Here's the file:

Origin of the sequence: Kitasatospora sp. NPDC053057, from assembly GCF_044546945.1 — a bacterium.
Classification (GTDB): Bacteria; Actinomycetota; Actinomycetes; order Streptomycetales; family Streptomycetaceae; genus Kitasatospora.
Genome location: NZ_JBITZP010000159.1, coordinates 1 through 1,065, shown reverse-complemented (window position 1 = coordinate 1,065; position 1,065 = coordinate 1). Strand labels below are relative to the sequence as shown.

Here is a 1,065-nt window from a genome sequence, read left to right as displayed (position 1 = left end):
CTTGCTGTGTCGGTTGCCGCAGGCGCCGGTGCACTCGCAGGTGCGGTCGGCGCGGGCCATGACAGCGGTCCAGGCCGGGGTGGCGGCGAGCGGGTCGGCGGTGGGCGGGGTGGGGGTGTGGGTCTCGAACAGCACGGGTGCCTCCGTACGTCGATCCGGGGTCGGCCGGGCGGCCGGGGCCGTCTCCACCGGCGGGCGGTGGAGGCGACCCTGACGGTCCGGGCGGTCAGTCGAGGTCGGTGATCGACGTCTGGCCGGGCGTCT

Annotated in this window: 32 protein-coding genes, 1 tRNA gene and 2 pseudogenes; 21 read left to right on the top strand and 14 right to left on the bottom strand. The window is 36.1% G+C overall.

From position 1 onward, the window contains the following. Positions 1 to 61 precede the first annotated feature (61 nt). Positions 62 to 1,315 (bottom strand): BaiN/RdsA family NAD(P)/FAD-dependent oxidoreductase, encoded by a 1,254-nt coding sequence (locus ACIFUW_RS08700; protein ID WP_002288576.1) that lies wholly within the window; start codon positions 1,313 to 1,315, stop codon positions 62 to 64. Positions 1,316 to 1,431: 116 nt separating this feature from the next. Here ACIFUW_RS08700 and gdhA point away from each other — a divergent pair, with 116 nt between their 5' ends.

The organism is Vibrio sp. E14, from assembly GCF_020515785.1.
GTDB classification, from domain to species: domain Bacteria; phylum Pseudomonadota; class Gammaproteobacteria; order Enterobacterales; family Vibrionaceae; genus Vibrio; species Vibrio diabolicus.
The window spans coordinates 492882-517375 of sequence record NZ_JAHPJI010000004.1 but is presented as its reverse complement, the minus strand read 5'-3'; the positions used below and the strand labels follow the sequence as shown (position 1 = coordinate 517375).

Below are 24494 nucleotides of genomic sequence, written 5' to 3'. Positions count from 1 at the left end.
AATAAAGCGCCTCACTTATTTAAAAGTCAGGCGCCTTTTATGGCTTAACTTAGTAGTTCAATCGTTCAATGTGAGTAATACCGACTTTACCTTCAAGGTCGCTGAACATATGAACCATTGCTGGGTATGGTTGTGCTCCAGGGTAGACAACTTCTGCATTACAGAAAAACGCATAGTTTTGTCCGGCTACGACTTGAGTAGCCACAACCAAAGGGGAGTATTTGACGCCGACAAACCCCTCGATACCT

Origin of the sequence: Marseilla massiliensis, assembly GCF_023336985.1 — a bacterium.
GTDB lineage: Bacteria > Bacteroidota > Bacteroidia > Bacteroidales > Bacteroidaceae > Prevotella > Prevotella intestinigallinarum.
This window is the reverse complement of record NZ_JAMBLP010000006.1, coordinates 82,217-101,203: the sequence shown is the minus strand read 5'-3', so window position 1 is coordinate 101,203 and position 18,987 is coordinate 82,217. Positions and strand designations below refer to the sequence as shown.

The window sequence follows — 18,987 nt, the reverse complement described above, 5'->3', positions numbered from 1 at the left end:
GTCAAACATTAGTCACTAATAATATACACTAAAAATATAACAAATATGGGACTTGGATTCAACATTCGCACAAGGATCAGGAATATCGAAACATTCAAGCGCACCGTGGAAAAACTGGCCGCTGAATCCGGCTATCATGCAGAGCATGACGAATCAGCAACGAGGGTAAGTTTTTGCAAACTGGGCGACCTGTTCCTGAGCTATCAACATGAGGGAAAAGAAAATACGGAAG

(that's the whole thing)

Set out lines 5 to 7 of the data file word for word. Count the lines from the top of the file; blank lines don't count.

CTTGCTGTGTCGGTTGCCGCAGGCGCCGGTGCACTCGCAGGTGCGGTCGGCGCGGGCCATGACAGCGGTCCAGGCCGGGGTGGCGGCGAGCGGGTCGGCGGTGGGCGGGGTGGGGGTGTGGGTCTCGAACAGCACGGGTGCCTCCGTACGTCGATCCGGGGTCGGCCGGGCGGCCGGGGCCGTCTCCACCGGCGGGCGGTGGAGGCGACCCTGACGGTCCGGGCGGTCAGTCGAGGTCGGTGATCGACGTCTGGCCGGGCGTCT

Annotated in this window: 32 protein-coding genes, 1 tRNA gene and 2 pseudogenes; 21 read left to right on the top strand and 14 right to left on the bottom strand. The window is 36.1% G+C overall.

From position 1 onward, the window contains the following. Positions 1 to 61 precede the first annotated feature (61 nt). Positions 62 to 1,315 (bottom strand): BaiN/RdsA family NAD(P)/FAD-dependent oxidoreductase, encoded by a 1,254-nt coding sequence (locus ACIFUW_RS08700; protein ID WP_002288576.1) that lies wholly within the window; start codon positions 1,313 to 1,315, stop codon positions 62 to 64. Positions 1,316 to 1,431: 116 nt separating this feature from the next. Here ACIFUW_RS08700 and gdhA point away from each other — a divergent pair, with 116 nt between their 5' ends.